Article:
Before the visa amnesty was granted, immigration officials required as many as nine separate documents for foreigners to extend their stay for up to 30 days. They include land deeds, rent contracts, and even selfies of foreigners with their accommodations.

SOURCE: Khoasod English

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World

Mayor of Seoul dead in apparent suicide after harassment allegations

Jack Burton

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Mayor of Seoul dead in apparent suicide after harassment allegations | The Thaiger
PHOTO: AFP

Seoul’s mayor has died in an apparent suicide the day after a former assistant made allegations of sexual harassment against him. Park Won-soon, a former human rights lawyer and potential presidential candidate, was found dead earlier yesterday on a mountain in the South Korean capital.

The death is by far the most dramatic end to a #MeToo case in the nation, a male-dominated culture where the women’s movement has brought down dozens of prominent men in various fields. If Park’s death does prove to be a suicide, he will be the highest-profile politician to do so since former president Roh Moo-hyun jumped off a cliff in 2009, after corruption allegations swirled involving family members.

Police say there were no signs of foul play, and according to Yonhap news agency, Park is presumed to have taken his own life. His daughter reported him missing yesterday, saying he had been unreachable after leaving a message that “sounded like last words”.

A heavyweight in the ruling Democratic party, Park ran South Korea’s vast capital – home to nearly 20% of the nation’s population – for nearly a decade. He won 3 elections while promoting gender and social equality, and wasn’t shy about his ambition to replace incumbent President Moon Jae-in in 2022. His death comes a day after his former secretary filed a police complaint, reportedly involving sexual harassment, against him.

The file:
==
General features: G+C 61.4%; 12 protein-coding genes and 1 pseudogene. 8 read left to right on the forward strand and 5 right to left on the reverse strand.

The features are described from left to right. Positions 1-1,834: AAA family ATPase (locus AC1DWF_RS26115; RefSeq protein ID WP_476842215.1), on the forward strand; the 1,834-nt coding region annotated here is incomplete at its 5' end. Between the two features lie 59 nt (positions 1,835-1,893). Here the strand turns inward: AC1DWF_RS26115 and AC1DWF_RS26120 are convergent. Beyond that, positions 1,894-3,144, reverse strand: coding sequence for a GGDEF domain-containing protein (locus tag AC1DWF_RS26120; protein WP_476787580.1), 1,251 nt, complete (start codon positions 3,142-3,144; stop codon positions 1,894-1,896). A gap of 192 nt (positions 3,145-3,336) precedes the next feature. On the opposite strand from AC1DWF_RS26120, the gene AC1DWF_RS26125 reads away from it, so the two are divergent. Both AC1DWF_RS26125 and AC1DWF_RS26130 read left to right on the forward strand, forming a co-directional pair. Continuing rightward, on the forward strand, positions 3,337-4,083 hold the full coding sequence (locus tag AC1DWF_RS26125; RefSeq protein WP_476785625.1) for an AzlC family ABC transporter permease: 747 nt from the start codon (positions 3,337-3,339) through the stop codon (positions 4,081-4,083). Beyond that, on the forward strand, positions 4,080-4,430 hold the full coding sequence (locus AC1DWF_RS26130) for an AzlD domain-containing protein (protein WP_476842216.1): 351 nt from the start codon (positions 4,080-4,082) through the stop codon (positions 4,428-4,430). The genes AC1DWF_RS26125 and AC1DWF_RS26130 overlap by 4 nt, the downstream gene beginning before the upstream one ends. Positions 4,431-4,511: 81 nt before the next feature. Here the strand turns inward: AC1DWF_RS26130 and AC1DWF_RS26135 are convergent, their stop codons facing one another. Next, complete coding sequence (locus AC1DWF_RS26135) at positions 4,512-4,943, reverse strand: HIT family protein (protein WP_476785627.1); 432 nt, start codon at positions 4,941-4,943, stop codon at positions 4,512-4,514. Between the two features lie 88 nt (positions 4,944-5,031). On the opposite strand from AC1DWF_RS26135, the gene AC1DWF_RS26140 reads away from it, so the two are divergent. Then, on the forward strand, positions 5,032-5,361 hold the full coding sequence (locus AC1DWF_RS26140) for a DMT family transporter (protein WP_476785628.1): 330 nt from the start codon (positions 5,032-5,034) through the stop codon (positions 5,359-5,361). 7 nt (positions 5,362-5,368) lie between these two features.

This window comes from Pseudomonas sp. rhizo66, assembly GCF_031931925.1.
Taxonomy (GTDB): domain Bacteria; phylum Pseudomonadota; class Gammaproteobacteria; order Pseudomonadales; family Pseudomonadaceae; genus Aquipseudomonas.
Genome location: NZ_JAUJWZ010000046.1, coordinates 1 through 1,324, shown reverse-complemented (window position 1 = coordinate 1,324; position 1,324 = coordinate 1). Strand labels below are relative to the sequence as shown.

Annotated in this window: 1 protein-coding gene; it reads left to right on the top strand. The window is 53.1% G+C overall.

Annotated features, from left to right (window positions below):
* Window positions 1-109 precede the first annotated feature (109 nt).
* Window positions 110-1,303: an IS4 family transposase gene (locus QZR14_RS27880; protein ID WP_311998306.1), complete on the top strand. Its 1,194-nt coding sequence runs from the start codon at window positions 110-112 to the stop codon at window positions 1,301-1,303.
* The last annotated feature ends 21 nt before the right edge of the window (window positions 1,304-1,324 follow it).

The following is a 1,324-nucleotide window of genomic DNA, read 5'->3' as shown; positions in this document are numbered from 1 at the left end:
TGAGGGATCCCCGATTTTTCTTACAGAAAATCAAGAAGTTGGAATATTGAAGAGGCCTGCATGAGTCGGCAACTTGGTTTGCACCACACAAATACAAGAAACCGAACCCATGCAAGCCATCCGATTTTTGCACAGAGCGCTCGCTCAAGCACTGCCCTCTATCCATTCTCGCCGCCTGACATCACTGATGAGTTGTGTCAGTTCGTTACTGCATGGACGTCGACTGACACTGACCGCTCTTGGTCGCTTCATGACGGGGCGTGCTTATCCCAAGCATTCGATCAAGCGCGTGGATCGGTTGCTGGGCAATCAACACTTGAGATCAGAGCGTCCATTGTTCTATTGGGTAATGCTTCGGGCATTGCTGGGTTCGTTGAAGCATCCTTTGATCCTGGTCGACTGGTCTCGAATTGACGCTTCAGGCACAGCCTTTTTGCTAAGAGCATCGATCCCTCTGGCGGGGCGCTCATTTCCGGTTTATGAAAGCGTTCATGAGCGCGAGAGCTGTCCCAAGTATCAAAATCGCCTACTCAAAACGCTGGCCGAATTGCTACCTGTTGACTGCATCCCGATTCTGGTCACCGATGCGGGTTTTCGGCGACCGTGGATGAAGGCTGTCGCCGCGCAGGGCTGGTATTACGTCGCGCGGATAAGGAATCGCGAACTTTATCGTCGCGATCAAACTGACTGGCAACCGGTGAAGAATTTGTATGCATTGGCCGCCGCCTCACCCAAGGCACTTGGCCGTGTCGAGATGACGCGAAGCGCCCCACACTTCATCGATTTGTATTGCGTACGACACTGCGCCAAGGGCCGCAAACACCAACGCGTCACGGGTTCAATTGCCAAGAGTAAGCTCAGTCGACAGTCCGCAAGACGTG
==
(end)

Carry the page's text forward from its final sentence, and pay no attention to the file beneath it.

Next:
South Korea remains extremely patriarchal despite recent economic and technological advances, but in the last 2 years has also seen a widespread #MeToo movement, sparked by a prosecutor who publicly accused a superior of groping her at a funeral. Perpetrators have included a former provincial governor and presidential candidate who was jailed last year after his female assistant accused him of repeatedly raping her.

According to a document purporting to be the statement by Park’s victim, his personal secretary from 2015, he committed “sexual harassment and inappropriate gestures during work hours”. After work, she reports, he sent her “selfies of himself in his underwear and lewd comments” on a messenger app.

“I brainwashed myself, bearing tremendous fear and humiliation, that all of this was in the interest of Seoul City, myself, and mayor Park.”

The police confirmed a complaint had been filed but declined to confirm the details. Park’s death means the investigation will automatically be closed.

Park was a student activist in the days of South Korea’s military dictatorship – he was jailed for his part in a rally against then-president Park Chung-hee – and later became a human rights lawyer. He defended many political activists and ironically, in the 1990s won South Korea’s first sexual harassment conviction, in a landmark judgment.

The Seoul city government said a memorial altar will be set up in front of the city hall for citizens to pay respects.

SOURCE: Bangkok Post